This month we are focusing on F&B businesses that began in North Jakarta, and there’s no better way to kick things off than picking the brain of Ian Hendarto, the man behind Yamatoten Abura Soba Indonesia, Zenraku Dashi Chazuke, and PannacottaEtc. Yamatoten Abura Soba Indonesia started in PIK area before quickly making its way all across Jakarta, and Indonesia. After sitting down with him for forty five minutes, it’s clear that being strategic and fearless, although somewhat contradictory, are both necessary elements in growing a business.
Let’s start with something easy. What’s your official role at Abura Soba these days?
The title president director is on my name card. I’m in charge of controlling the quality of our products in the central kitchen, ideating new menus, and thinking about what’s next. I also visit our franchise outlets outside of Jakarta regularly every two months to check everything.
You and your family travel to Japan a lot. Two of your last establishments are Japanese food. What’s with you and Japan?
I first came there with my family in 2012. It was not a popular holiday destination for Indonesians yet, but my wife Ika wanted to go there. I wasn’t convinced at first, as other countries seemed like a better place. But once I got to Japan, I fell in love with the country—the cities are clean and the Japanese people are polite. I was also really excited about the food. Anytime you feel hungry, just drop by the nearest food stall or convenience market to find food. Everything is tasty. During all of my visits to Japan, I only manage to find one bad restaurant.
Was that how you got introduced to abura soba as well, during your travel in 2012?
Yes. An Indonesian student in Tokyo took us around and one day asked, “Would you like to try this new food? Only the locals currently know about it.” I did not hesitate to say yes, and what an experience it was. Ramen was pretty much the same everywhere, but this new noodle dish called abura soba was somehow very unique: dry, but then mixed with oil and sauce.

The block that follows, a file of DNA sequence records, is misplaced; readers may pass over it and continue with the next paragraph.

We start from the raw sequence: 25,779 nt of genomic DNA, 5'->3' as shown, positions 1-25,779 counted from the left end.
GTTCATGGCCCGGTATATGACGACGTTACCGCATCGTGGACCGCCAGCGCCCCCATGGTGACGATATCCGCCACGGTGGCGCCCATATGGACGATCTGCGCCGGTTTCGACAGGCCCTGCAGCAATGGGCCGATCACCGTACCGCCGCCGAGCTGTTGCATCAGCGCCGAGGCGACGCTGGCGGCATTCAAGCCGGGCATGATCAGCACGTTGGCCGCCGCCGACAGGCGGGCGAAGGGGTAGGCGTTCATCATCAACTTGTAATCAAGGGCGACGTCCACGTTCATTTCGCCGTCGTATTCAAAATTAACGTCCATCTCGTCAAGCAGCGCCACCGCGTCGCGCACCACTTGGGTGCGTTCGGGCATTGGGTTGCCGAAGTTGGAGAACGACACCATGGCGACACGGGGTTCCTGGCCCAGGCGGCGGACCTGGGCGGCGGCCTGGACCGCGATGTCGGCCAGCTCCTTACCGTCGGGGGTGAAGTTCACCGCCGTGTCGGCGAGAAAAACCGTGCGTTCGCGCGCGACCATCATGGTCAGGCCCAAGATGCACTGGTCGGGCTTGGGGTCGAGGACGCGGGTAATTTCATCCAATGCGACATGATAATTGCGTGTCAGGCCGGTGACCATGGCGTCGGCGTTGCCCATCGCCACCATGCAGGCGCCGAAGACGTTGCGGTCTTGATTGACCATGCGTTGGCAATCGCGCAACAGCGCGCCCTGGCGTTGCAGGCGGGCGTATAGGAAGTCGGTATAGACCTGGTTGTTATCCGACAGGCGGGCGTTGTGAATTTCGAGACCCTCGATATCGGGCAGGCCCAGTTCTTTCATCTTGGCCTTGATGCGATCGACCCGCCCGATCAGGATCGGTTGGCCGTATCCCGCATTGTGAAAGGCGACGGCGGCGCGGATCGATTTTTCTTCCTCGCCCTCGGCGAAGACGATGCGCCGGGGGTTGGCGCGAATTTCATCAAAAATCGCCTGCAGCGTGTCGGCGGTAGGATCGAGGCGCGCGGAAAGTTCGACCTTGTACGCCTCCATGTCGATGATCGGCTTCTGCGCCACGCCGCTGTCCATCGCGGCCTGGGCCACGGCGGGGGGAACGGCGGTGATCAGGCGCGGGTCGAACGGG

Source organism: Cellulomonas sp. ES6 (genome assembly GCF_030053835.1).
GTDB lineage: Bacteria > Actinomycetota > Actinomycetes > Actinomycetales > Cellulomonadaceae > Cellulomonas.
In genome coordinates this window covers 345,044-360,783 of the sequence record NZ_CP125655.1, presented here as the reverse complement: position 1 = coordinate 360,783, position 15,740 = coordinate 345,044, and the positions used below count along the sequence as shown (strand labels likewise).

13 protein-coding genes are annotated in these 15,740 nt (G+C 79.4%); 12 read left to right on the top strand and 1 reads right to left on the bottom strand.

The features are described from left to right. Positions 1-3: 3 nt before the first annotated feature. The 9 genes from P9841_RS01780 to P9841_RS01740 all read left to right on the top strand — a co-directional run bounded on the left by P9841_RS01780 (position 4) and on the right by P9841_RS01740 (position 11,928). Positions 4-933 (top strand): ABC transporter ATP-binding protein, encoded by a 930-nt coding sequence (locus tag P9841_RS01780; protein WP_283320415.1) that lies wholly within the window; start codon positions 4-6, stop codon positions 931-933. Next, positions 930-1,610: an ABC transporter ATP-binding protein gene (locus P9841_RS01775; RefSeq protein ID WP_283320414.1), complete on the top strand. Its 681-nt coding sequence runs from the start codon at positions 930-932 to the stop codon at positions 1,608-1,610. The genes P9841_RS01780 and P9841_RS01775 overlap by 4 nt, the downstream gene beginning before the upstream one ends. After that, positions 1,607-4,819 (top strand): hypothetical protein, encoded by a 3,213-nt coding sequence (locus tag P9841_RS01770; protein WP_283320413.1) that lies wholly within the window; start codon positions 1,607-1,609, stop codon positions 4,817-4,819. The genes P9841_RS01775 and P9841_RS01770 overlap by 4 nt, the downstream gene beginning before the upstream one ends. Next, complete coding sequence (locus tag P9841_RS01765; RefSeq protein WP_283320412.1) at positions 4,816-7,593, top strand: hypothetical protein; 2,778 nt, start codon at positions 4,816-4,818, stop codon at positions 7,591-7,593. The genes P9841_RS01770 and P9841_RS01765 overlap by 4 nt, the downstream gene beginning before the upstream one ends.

But what assured you to bring over abura soba to Indonesia?
I was convinced that the taste of abura soba would match Indonesians’ palate because of myself and my family. During our time in Tokyo, we came back for it three times. My kids and family wanted to come back again and again, even squeezing in one last visit before we continued our journey to Osaka. That was when the thought creeped in, “This could be a positive opportunity.”
The Japanese are known for their passion for craft and meticulousness. How does working with them transform the way you do business?
I’ve learned that consistency in product is everything. When Chef Yamamoto trained us, he gave us a detailed and precise recipe on how to make an element, whether it was for 500 gr, 1 kg, 2 kg, 4 kg, or 10kg in weight. Every step was written clearly down to the seemingly insignificant step such as “wash the radish” or “peel the skin carefully”. Up to this day, our kitchen only uses one measuring unit, gram, to avoid human error as much as possible. This procedure results in a uniform product. I believe this is why most restaurants in Japan can maintain the consistency of taste from today to tomorrow, two months from now, and even next year.
What else have you learned from them?
Hygiene, most definitely. We truly push ourselves to keep up with the high standard of hygiene of the Japanese. Every utensil, cupboard, chiller, and most importantly hands must be kept clean at all times. When kitchen staffs come out of the kitchen, even only for 30 seconds, they have to wash their hands first with the correct steps, then use a food-grade hand sanitizer. It took our staffs almost 6 months to get used to it.
Yamatoten first opened in 2015 in PIK. Why did you choose to open in PIK?
Since abura soba is first and foremost a noodle dish, I immediately tried to search for areas with a huge love for noodles. Where is it in Jakarta that people simply don’t get bored of noodles? The answer is West and North Jakarta. From there, I started to explore those two districts. In early 2014, PIK was just starting to become a hotspot for F&B. Everyone from all around Jakarta drove all the way from their homes to PIK just to find food. It was a no-brainer to pick PIK as a place to start for those two reasons.